Machen’s miracles, Methodists’ morality
J. Greshem Machen’s 20th-century take on liberalism could guide faithful Methodists today
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It is not often that a dead Presbyterian can offer a way forward to living Methodists, but J. Gresham Machen can.
In February 2019 the General Conference of the United Methodist Church (UMC) passed the “Traditional Plan,” which reaffirmed the church’s ban on ordaining LGBTQ clergy and forbade current clergy from officiating at or hosting same-sex marriages. The close vote (438-384) highlighted long-term divisions within the denomination.
Division seemed inevitable, and now the inevitable has come: Early this January, a group of eight Methodist bishops and eight church and lay leaders recommended dividing the UMC into two denominations. The current UMC would remain and pursue a more theologically liberal agenda, while conservative churches would form a “traditional Methodist” denomination and retain their property. Some form of this plan will likely come to a vote at the 2020 Methodist General Conference in May.
Although he has been dead for nearly 83 years, Machen can speak to Bible-believing Methodists today. Machen (1881-1937) taught New Testament at Princeton Theological Seminary, laboring for Biblical Christianity during the rise of theological liberalism in early 20th-century America. When Princeton embraced liberal theology, Machen left and founded Westminster Theological Seminary in Philadelphia to carry on Biblical training for Presbyterian clergy. When the Northern Presbyterian Church later suspended Machen and others for supporting Biblical missions, Machen exited that denomination to form the Orthodox Presbyterian Church as a Biblically faithful alternative.
Methodists now stand at a crossroads not so different from the one Machen straddled. While the church in Machen’s generation rejected Biblical miracles—repudiating the virgin birth, the deity of Christ, the substitutionary atonement, and the bodily resurrection—the present generation is rejecting Biblical morality, repudiating Biblical sexual ethics, redefining marriage, and categorizing sin as not sin.
In 1923, at the height of the controversy over theological liberalism, Machen published Christianity and Liberalism, which offered a theological justification for a separate, Bible-believing denomination a decade before it became necessary to form one. Addressing those who called for unity at all costs, Machen argued, “It is often said that the divided condition of Christendom is an evil, and so it is. But the evil consists in the existence of the errors which cause the divisions and not at all in the recognition of those errors when once they exist.”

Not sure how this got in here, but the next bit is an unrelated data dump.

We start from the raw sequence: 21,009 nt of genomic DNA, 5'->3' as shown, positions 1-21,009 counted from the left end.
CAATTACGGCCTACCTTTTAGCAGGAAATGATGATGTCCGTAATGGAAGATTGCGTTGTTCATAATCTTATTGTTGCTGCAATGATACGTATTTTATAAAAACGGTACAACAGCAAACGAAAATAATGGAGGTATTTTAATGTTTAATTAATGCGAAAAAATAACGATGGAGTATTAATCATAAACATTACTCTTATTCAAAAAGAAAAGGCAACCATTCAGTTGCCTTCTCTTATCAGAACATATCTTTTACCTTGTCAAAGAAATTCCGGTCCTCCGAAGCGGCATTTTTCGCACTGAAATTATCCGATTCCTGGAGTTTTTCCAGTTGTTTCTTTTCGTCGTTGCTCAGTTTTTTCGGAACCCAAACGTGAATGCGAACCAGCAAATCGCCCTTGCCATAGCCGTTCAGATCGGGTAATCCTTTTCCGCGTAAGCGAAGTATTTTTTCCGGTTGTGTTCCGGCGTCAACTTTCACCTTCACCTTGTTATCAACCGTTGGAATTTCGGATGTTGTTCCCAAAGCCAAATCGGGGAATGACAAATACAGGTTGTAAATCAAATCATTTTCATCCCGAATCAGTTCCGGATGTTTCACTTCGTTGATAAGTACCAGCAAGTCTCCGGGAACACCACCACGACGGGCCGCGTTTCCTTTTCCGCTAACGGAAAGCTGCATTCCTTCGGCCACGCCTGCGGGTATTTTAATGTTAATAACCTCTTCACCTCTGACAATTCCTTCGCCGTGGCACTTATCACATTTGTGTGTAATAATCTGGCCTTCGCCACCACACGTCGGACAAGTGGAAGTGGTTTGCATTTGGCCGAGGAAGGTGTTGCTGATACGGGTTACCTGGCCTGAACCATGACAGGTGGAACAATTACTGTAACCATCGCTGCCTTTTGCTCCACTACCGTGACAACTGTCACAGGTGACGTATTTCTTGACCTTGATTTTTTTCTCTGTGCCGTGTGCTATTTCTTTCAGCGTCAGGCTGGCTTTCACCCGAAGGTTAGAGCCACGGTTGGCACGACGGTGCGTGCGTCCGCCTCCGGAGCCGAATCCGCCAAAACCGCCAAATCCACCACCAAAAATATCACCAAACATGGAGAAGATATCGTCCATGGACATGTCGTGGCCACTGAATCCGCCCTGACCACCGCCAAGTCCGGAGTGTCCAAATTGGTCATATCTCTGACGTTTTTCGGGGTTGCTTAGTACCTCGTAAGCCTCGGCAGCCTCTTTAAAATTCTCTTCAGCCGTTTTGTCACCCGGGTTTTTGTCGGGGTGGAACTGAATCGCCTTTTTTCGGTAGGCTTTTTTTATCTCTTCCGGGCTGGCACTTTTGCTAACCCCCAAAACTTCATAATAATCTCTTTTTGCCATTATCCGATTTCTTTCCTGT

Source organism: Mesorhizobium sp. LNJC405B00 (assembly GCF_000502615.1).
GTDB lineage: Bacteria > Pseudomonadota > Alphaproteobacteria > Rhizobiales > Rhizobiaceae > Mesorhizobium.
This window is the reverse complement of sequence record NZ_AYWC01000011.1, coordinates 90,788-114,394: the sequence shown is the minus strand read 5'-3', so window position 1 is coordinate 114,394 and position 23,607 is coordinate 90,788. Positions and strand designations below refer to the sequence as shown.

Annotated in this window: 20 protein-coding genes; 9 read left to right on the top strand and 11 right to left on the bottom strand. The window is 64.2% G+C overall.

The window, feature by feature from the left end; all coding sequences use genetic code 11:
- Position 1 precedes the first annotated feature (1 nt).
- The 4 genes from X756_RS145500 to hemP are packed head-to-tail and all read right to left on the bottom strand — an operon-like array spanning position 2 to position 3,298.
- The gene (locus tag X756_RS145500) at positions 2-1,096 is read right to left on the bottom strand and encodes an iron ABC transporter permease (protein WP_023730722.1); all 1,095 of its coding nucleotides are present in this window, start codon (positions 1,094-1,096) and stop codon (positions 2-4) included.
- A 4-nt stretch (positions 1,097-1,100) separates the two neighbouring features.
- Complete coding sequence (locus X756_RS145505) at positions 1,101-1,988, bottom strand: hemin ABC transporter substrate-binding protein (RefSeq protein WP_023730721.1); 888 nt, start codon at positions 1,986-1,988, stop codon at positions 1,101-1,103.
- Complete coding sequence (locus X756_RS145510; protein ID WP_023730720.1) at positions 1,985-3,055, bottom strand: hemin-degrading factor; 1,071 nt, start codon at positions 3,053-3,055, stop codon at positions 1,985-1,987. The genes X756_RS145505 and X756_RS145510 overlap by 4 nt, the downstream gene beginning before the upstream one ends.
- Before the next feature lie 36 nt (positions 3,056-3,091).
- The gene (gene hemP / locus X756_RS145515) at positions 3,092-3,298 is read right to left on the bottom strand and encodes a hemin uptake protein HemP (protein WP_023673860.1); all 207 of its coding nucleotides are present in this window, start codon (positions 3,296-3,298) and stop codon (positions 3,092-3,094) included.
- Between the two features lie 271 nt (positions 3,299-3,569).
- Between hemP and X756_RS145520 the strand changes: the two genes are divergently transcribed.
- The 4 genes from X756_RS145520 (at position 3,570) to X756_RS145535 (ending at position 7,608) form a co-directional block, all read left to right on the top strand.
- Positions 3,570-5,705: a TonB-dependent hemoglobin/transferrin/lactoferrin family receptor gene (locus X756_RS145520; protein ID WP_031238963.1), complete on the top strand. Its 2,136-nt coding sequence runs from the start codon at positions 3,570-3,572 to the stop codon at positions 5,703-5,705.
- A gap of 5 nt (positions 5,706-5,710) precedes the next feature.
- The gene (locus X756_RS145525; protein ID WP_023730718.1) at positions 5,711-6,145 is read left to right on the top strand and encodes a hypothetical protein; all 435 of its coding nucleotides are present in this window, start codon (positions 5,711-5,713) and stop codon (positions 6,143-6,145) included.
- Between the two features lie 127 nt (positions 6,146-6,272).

In enumerating those errors, Machen defined theological liberalism not as the product of an alternate interpretation of the Bible, but as a repudiation of the Bible. He saw it not as a different Christian view but as a competing religion: “The chief modern rival of Christianity is ‘liberalism.’ An examination of the teachings of liberalism in comparison with those of Christianity will show that at every point the two movements are in direct opposition.”
Bible-believing Methodists are not dividing the Church today any more than Bible-believing Presbyterians were in Machen’s day. They are separating the true Church from a rival religion. Evangelical Christians should celebrate, not mourn, the impending split of Christian Methodism from a non-Christian rival religion that merely bears the name “Methodist.” As Machen observed, “Christianity is founded upon the Bible. … Liberalism on the other hand is founded upon the shifting emotions of sinful men.”
If history offers any insight, evangelical Methodists have reason for optimism. Mainline Presbyterians, Lutherans, Congregationalists, and other adherents of theological liberalism have watched their denominational numbers fall for decades. Many of their evangelical, Bible-believing counterparts continue to thrive.
That should not surprise us. Christ is building His Church, and the gates of hell shall not prevail.
—This story has been updated to correctly describe the composition of the group that recommended dividing the UMC into two denominations.
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